BS EN 13128, the milling machine safety standard

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BS EN 13128 is the safety standard for milling machines. Jon Severn, Editor of, reviews the standard to see what it contains and how it might help machine builders.

British standard BS EN 13128:2001 +A2:2009, Safety of machine tools – Milling machines (including boring machines), is the British equivalent of European standard EN 12128, a Type C standard that is harmonised to the Machinery Directive 2006/42/EC. The latest version incorporates the March 2010 corrigendum relating to uncertainty in sound power measurements for use in the Noise Declaration.

The milling machine safety standard covers all types of milling and boring machines, plus workpiece transfer devices, but milling machines with automatic tool changing capabilities are covered by BS EN 12417:2001+A2:2009, Machine tools. Safety. Machining centres (the standard actually refers to prEN 12417:1996, but this has since been superseded).

Although the standard states that it does not relate to machines manufactured prior to the date of publication of the standard, companies that remanufacture milling machines or upgrade milling machines by, for example, retrofitting CNC controls, should note that such actions may require the machine to be CE marked in accordance with the Machinery Directive 2006/42/EC, in which case compliance with the relevant harmonised standards provides a presumption of conformity and is, therefore, the easiest way to demonstrate compliance with the Essential Health and Safety Requirements of the Directive.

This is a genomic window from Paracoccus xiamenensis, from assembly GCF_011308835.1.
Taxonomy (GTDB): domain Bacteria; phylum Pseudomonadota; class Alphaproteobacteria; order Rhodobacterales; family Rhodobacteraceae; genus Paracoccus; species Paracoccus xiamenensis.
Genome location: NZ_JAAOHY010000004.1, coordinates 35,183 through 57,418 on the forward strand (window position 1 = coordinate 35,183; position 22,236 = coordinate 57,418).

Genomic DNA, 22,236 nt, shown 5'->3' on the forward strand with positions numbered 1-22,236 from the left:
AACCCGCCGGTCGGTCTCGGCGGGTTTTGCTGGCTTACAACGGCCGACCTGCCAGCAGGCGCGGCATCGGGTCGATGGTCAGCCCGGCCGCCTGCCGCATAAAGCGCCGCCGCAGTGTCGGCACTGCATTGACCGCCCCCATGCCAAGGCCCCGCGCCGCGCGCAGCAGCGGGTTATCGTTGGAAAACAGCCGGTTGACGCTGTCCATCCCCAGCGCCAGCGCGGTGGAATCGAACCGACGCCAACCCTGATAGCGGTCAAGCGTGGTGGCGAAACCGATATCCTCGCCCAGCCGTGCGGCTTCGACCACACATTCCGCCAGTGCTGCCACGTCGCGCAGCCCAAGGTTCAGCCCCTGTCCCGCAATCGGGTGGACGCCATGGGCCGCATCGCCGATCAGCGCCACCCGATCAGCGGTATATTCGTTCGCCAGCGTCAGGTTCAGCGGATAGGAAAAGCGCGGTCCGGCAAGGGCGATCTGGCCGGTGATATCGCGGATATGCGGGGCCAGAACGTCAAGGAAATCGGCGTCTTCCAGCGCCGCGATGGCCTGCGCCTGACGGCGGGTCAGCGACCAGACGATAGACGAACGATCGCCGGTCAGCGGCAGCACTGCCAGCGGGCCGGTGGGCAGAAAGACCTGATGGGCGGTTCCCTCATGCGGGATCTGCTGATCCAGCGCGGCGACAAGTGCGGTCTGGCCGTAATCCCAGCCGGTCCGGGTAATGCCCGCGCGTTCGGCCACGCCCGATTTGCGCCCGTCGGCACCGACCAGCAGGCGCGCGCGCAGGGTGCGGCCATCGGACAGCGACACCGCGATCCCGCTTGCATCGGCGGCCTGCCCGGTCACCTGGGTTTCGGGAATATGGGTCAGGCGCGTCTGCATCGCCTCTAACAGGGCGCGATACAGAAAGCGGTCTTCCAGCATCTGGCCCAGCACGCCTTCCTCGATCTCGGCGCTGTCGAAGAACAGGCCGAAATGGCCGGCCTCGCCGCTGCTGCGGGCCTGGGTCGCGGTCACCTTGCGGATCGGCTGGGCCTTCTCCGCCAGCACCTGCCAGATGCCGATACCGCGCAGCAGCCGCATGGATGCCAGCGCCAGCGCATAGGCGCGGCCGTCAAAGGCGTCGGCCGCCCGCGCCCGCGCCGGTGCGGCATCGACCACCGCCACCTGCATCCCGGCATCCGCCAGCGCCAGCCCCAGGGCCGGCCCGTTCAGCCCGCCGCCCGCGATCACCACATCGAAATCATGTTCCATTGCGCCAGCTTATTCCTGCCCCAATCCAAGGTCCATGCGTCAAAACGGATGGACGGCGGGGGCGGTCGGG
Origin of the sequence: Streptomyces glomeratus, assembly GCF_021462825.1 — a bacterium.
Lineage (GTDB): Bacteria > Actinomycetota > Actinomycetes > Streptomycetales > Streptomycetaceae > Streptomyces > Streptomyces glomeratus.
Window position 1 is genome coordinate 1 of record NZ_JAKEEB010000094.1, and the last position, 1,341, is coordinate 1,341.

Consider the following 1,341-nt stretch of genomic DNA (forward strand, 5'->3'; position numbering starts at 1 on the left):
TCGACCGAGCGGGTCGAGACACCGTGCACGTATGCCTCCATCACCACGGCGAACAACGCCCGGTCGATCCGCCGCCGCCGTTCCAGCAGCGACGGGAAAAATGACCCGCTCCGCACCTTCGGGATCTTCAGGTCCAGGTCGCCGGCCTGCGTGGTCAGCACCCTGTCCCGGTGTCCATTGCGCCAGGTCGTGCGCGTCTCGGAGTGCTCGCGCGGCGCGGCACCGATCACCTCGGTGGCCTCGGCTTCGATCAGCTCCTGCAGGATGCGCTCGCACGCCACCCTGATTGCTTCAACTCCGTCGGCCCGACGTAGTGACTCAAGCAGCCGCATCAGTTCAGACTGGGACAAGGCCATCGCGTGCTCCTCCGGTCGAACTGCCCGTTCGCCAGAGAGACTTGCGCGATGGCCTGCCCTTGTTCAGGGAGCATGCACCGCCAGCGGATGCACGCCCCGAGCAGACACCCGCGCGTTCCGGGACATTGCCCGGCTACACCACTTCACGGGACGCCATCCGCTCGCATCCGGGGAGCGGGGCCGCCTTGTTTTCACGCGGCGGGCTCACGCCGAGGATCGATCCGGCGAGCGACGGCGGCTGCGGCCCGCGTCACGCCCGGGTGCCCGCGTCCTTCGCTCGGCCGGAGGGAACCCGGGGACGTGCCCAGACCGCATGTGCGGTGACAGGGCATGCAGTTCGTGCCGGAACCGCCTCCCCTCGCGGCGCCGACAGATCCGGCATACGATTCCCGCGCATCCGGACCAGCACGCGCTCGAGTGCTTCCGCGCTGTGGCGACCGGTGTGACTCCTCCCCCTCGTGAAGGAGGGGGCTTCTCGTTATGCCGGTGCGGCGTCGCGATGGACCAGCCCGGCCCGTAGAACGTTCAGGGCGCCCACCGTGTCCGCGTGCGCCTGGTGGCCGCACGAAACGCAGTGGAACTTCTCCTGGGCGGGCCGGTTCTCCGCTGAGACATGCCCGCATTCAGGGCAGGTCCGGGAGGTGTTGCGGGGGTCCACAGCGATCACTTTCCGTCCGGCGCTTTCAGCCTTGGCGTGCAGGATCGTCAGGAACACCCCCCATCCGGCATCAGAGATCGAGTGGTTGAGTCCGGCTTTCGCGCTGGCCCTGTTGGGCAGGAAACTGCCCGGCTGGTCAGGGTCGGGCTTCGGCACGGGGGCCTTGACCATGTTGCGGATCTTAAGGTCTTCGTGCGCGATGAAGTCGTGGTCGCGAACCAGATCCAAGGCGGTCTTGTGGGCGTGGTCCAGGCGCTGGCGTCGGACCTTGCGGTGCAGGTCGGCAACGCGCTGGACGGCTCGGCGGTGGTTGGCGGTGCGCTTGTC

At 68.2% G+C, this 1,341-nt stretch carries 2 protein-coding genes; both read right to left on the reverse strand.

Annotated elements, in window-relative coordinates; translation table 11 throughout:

Anyone using BS EN 13128 should also look closely at Clause 2, Normative references, which runs to approximately two pages and lists some 40 other standards that are cited and may therefore need to be consulted.

Hazards and safety measures

Arguably the most useful Clauses in BS EN 13128 are 4, List of significant hazards, and 5, Safety requirements and/or protective measures. The core information in these clauses is presented in tabular format. In Clause 4, Table 1 lists significant hazards and major sources of these hazards. For each hazard there is a description, example(s) of related hazardous situation(s), associated activity, related danger zone and a cross-reference to the relevant Clause in the standard.

In Clause 5, Tables 2, 3, 4 and 5 list safety requirements and/or protective measures and their verification procedures. The four tables relate to different machine types and hazards as follows:

  • Table 2 – Manual machines with continuous powered axis feedrates not exceeding 2m/min and/or a hold-to-run controlled rapid travserse axis speed not exceeding 5m/min.
  • Table 3 – Manual machines with continuous powered axis speeds in excess of 2m/min or hold-to-run controlled rapid travserse axis speed in excess of 5m/min.
  • Table 4 – Automatic machines (mechanical hazards).
  • Table 5 – Manual and automatic machines (hazards other that those listed in tables 2, 3 and 4).

Clause 6 and 7 cover, respectively, Verification of safety requirements and/or measures and Information for use.

In addition to the main body of BS EN 13128, there are several annexes. Annex A, which is normative rather than informative, describes an impact test method for milling machine guards. Annex B, which is informative only, describes equipment for performing impact tests. Annex C, also informative, provides simple line drawings to illustrate different types of milling machines and guards. Annex D (informative) describes noise emission measurements. Annexes ZA and ZB state the relationship between the European standard and, respectively, the old and new Machinery Directives.

BS EN 13128:2001 +A2:2009, ISBN 978 0 580 66924 8, is available from BSI as a PDF or hard copy priced £182 (or £91 for Members of BSI). Follow the link to see more about BS EN 13128:2001 +A2:2009.

21 September 2011

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